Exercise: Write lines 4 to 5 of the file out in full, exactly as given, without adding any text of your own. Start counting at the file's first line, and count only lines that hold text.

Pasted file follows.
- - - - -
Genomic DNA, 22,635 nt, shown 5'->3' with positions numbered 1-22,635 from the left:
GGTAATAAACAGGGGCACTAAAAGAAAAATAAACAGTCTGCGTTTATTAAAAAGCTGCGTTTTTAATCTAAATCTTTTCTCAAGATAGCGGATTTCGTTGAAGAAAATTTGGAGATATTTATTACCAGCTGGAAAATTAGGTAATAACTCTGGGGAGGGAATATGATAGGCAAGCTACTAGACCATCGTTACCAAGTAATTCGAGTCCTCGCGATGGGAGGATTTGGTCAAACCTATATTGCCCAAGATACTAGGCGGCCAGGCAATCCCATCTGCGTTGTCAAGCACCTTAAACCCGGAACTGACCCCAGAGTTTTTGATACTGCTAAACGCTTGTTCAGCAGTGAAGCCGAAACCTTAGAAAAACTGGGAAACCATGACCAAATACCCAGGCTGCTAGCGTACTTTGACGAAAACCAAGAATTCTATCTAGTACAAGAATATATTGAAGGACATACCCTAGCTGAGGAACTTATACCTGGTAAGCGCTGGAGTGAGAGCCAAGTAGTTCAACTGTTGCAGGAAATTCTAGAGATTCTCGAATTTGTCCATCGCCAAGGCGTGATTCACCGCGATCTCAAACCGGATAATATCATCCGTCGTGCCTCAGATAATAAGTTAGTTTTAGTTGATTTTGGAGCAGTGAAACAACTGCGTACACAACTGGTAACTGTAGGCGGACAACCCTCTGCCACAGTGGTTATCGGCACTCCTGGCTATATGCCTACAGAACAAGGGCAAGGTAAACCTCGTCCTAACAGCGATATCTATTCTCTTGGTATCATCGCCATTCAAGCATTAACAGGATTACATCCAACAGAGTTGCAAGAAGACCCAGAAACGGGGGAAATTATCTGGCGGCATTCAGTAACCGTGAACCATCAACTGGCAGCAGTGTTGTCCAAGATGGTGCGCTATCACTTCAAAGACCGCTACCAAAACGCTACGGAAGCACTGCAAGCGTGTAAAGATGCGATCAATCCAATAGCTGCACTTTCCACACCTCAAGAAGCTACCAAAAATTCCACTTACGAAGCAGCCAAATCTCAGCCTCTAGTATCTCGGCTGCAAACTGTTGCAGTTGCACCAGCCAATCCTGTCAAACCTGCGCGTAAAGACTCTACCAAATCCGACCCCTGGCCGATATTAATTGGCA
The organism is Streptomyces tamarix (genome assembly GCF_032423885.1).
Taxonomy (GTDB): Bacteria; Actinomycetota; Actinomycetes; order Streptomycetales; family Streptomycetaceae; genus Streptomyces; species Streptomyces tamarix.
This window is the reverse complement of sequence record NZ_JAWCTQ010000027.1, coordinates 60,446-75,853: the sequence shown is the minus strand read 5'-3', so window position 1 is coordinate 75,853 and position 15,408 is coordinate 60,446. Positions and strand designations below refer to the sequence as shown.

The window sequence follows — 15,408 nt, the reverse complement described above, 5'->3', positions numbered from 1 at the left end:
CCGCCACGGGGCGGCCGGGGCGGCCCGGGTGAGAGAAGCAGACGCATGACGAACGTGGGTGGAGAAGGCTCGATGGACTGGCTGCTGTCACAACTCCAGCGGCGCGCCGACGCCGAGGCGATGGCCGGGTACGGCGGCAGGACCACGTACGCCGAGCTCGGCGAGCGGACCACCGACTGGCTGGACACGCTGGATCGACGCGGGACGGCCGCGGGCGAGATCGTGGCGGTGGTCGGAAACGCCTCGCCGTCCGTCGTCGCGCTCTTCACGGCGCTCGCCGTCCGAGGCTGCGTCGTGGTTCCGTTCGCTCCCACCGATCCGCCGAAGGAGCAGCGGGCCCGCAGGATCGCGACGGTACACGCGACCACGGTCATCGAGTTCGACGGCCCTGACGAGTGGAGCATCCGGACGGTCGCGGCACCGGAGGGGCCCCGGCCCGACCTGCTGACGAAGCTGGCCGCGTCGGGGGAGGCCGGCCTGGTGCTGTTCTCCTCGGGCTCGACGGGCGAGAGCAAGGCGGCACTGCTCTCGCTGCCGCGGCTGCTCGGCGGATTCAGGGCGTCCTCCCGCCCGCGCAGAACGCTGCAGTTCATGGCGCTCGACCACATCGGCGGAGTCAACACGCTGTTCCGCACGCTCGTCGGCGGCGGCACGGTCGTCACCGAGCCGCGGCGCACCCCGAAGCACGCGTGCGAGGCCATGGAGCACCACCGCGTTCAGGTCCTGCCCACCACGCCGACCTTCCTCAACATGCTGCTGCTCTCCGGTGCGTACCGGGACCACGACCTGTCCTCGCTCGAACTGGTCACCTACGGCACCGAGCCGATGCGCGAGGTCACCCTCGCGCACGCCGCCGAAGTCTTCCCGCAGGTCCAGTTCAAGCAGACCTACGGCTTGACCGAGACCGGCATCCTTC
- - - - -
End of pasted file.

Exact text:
Taxonomy (GTDB): Bacteria; Actinomycetota; Actinomycetes; order Streptomycetales; family Streptomycetaceae; genus Streptomyces; species Streptomyces tamarix.
This window is the reverse complement of sequence record NZ_JAWCTQ010000027.1, coordinates 60,446-75,853: the sequence shown is the minus strand read 5'-3', so window position 1 is coordinate 75,853 and position 15,408 is coordinate 60,446. Positions and strand designations below refer to the sequence as shown.